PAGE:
Decisions about how, and when, to actively manage your land can often benefit from local examples and advice. So, we turn to the Martin Property, a 10-acre lot found in the northwest corner of the intersection of West Side Rd. and Old Mill Rd. This property contains “old field habitat”, which is created when agricultural pursuits are abandoned and the field’s plant life is allowed to regenerate naturally. Block Island’s old field habitats are best identified right now, from late summer through mid-fall, while their diagnostic goldenrods and asters are in full bloom. Drive around the island and you may be surprised to see how much of the island’s open space is old field.
Old fields require regular disturbance to prevent woody shrubs, like bayberry and shad, from overtaking the area. At the Martin Property, mowing of the fields occurs in the late winter to early spring. Because old fields are mowed just once a year, the grasses and wildflowers are able to grow tall, flower, and set seed, providing Block Island’s wildlife — specifically butterflies, bees, birds, and small mammals — with ample food and cover. There’s always something to see here. In the early spring just after the mowing, you can find American woodcocks along the edges of the stonewalls and shrubs getting ready to begin their mating rituals. Throughout the summer, you’ll see bees and butterflies pollinating flowers, orb-weaver spiders stringing their webs between the tall grass stems, and song sparrows foraging for seeds and insects to bring back to their nests. In the fall, falcons and hawks soar over the fields looking for mice and meadow voles. And through the winter, birds like cardinals and white-throated sparrows find leftover seeds that sustain them in the cold months.
Every property must be managed with consideration of its unique features to make each patch of Block Island’s ecosystems function best. The Martin Property is no different and its maintenance regime is multi-faceted to achieve the ecologic goals outlined above, as well as cultural and invasive control ones. Mowing along the stonewalls throughout the growing season supports the Block Island Conservancy’s desire to provide public walking access and showcasing the island’s iconic stone walls. Additionally, the southwest corner is continuously mown throughout the spring and summer to prevent the invasive plant, Japanese knotweed, from spreading throughout the fields. By working each year to physically remove the knotweed, the Block Island Conservancy hopes to eventually remove the species without the use of toxic herbicides.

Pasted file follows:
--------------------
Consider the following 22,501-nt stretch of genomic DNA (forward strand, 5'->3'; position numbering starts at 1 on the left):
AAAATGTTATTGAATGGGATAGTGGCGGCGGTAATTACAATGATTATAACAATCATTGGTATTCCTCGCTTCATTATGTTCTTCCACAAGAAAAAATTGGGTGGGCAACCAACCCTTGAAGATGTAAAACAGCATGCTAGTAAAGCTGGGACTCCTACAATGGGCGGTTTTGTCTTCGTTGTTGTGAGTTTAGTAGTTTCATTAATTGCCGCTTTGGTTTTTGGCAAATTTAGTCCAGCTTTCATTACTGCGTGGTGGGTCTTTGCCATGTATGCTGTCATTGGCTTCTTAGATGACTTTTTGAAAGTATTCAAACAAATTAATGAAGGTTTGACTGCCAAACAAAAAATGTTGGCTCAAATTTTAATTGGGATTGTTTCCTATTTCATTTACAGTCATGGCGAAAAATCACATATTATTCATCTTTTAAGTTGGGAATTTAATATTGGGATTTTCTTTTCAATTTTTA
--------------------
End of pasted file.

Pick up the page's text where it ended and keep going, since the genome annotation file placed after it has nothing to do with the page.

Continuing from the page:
You too can make your patch of Block Island thrive and support plants and wildlife. You don’t need to have much area to make a difference. Start by planting native wildflowers, allowing a stand of seedy grasses to grow up in the late summer, or pulling out invading plants. Together, our efforts add up. Call us if you want help coming up with a plan for your property.
So, welcome to our first pair of offerings. In addition to this article, please join us October 8th at 10 a.m. for a walk to observe and discuss the mowing/management strategies being used by the Block Island Conservancy at the Martin Property. Meet at the intersection of West Side and Old Mill Roads. —by Clair Stover (BIC’s Executive Director) and Kim Gaffett (TNC’s OVF Naturalist)